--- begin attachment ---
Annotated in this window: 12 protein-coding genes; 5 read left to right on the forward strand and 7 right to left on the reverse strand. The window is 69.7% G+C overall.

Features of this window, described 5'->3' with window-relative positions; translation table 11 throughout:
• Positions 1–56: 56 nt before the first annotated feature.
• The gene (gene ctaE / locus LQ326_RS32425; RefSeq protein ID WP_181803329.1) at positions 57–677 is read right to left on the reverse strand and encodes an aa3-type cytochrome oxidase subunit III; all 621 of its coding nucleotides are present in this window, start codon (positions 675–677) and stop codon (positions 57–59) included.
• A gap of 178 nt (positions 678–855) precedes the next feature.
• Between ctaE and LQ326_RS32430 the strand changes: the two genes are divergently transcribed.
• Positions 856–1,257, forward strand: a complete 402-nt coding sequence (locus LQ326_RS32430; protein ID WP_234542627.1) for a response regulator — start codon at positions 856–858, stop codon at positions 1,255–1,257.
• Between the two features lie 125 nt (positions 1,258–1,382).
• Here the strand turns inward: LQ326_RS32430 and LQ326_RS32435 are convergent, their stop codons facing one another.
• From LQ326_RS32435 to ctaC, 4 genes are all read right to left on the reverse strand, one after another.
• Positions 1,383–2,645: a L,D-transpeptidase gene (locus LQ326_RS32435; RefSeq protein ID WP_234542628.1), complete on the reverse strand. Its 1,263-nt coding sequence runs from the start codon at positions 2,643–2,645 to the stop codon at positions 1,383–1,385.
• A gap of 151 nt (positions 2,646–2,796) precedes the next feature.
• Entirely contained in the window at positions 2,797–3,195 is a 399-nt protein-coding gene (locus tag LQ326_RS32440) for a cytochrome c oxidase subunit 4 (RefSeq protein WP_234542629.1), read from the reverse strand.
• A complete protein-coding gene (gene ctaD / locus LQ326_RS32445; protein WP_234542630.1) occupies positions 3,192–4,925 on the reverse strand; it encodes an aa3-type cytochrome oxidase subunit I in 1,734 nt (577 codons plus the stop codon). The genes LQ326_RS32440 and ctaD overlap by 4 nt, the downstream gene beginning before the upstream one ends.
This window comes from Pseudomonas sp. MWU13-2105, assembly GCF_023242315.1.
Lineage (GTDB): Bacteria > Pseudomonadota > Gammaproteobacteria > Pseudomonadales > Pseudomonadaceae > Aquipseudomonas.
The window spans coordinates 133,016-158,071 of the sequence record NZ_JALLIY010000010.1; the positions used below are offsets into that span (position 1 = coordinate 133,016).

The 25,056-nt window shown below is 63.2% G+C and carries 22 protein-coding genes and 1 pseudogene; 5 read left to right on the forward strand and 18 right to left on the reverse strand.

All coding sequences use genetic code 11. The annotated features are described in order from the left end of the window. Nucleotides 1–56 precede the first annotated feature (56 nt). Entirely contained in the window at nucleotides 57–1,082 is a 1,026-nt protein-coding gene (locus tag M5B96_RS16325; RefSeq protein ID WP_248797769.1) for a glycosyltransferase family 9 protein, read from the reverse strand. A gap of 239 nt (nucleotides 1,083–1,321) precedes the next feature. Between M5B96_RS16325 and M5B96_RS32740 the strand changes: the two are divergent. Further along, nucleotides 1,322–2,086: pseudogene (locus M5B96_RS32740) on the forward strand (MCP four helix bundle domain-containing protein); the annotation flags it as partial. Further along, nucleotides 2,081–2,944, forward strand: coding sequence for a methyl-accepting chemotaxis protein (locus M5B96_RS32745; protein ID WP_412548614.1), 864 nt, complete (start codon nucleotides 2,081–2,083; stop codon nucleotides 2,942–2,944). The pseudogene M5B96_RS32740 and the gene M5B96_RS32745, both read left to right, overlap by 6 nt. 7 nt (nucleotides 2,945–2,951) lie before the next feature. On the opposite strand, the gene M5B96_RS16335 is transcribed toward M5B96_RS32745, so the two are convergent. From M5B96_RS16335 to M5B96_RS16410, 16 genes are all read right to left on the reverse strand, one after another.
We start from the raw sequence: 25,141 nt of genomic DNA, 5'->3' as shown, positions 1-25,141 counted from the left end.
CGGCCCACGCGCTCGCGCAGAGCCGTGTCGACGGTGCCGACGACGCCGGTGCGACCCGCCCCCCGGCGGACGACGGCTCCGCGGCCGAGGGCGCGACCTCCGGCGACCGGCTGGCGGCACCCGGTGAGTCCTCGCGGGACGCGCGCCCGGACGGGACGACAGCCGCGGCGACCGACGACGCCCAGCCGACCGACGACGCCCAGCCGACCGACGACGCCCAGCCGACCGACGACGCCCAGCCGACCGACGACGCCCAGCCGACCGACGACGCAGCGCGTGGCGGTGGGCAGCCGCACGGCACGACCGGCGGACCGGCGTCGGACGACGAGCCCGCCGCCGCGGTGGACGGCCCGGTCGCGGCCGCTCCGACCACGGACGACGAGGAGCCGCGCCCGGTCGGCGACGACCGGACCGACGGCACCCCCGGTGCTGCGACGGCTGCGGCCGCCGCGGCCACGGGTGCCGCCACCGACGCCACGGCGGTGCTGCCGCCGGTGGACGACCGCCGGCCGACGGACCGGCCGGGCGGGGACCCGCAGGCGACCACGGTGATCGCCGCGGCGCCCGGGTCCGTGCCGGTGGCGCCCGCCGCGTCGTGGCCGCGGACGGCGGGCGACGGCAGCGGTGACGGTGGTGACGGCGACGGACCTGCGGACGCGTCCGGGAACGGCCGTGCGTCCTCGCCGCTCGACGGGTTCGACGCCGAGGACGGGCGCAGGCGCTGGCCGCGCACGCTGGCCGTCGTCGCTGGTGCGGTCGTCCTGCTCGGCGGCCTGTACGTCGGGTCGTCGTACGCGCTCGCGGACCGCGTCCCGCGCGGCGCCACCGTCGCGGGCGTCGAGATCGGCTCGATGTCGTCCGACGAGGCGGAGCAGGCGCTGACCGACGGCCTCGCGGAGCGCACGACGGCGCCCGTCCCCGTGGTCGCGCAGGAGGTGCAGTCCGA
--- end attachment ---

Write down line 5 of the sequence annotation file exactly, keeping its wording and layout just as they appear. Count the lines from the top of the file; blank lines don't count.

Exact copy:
• A gap of 178 nt (positions 678–855) precedes the next feature.